Whatever the specific circumstances involved, TABC agents investigated the complaint for roughly two months before closing the file on 8/11/2017 without taking any dispositive action against the bar.
12/22/2016: A concerned citizen filed a complaint with the TABC alleging that Addison Point sold or served alcohol to an intoxicated person. This kind of over-service is a serious matter and is one of the main reasons for the establishment of dram shop law.
The drunker a person gets, the more compromised his or her decision-making becomes. People seeing those bad decisions sometimes feel it is their moral duty to alert authorities that the law is being violated. Grossman Law applauds those citizens for trying to make an impact in those bad situations, and for attempting to prevent similar ones from happening in the future.
Not every allegation is provable, however. Even if the reporting citizen watched the bar keep pouring for someone who was already half in the bag, it's tough to chase down enough concrete evidence (sales receipts, security footage, corroborating witnesses) to make the complaints stick. TABC agents diligently looked into the allegations but don't seem to have found enough to work with; they closed the ticket without taking further action on 2/01/2017.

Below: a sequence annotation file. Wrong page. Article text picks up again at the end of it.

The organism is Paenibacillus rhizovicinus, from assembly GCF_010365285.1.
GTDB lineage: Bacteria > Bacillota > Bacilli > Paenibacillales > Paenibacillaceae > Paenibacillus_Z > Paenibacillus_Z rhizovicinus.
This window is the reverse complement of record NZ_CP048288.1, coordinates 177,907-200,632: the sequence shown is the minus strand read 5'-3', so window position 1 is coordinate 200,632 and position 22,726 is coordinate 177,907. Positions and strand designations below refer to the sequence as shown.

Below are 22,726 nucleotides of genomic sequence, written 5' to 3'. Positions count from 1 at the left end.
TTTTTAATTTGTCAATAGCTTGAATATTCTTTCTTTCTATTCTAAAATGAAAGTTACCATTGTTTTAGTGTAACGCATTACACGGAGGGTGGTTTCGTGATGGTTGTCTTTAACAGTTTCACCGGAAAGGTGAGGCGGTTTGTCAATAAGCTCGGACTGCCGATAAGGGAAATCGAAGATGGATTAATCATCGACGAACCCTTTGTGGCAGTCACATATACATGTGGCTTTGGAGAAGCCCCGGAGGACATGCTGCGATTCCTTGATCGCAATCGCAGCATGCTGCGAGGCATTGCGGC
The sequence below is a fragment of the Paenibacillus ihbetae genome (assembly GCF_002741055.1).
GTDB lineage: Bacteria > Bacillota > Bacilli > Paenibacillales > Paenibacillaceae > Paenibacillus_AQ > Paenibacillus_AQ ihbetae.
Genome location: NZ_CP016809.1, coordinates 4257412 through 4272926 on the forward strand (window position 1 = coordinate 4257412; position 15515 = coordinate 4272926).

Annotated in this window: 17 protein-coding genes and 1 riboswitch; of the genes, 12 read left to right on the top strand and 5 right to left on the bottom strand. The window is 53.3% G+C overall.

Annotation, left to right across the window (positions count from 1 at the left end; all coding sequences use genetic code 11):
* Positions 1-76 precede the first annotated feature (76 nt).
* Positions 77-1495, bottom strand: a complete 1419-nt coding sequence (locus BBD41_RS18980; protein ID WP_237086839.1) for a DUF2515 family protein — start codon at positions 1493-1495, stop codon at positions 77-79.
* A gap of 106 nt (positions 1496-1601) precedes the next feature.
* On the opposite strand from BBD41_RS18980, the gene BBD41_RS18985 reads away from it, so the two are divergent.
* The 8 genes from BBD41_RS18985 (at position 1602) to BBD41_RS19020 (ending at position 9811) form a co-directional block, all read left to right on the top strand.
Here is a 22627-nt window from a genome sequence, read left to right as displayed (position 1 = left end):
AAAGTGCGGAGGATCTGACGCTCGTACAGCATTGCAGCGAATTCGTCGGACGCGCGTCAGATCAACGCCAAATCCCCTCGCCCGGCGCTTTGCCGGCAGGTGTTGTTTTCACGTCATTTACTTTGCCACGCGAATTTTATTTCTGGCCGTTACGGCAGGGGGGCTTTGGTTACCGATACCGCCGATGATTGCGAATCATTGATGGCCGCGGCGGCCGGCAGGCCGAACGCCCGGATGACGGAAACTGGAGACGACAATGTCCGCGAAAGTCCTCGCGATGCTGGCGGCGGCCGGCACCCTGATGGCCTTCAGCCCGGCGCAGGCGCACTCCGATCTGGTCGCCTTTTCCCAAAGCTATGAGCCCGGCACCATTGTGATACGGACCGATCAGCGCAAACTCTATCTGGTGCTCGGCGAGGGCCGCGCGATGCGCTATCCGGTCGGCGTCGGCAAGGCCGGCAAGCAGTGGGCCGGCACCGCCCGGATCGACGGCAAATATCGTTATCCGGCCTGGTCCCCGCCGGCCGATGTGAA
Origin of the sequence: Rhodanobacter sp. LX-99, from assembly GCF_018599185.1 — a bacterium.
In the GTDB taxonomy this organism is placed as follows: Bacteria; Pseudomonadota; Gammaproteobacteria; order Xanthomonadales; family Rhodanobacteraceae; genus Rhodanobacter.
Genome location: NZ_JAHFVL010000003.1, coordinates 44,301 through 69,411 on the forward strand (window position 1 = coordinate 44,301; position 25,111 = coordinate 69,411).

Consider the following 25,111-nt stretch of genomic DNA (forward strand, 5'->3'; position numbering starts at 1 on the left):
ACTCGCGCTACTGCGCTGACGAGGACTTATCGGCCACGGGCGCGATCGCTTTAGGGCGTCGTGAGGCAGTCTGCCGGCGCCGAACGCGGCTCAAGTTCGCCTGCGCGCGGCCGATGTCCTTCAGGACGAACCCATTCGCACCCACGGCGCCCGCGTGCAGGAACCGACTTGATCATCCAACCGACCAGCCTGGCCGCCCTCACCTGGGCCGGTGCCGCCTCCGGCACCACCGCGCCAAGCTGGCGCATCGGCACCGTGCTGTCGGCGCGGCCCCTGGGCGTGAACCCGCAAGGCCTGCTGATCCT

1/15/2015: A "Licensee/Permittee" (meaning a bar employee) reached out to the agency to report a Breach of the Peace on premises. Naturally the report doesn't specify what happened, but establishments are required by law to alert the TABC of breaches if they meet certain degrees of severity. For instance, if property was destroyed or a weapon was brandished during the incident, Addison Point would have been required to report the breach within five days. If someone was seriously injured during the incident, the TABC requires the bar to alert them within 24 hours.
With all that said, this specific incident actually is filed with an allegation of "Breach, Failure to Report." With a lack of useful information on the ticket, I have to piece together that that bar employee reached out some time after the mandatory window to report the incident--and presumably to apologize for being late.
Either the TABC accepted the late report without incident or it determined that no report was needed, because the incident was closed without disposition on 2/26/2015.
8/10/2011: According to the complaint, a citizen called the TABC to report that Addison Point was permitting gambling on its premises.
Illegal gambling is a subsection of a larger complaint category called "Place or Manner" that generally describes behavior the bar is not allowed to engage in. "Gambling" itself could be a number of things, from sports betting to a corner dice game to even a game of bingo. The TABC penalty schedule even includes a potential fine for even possessing gambling paraphernalia, though surely that means something more like a roulette table than it does a deck of cards.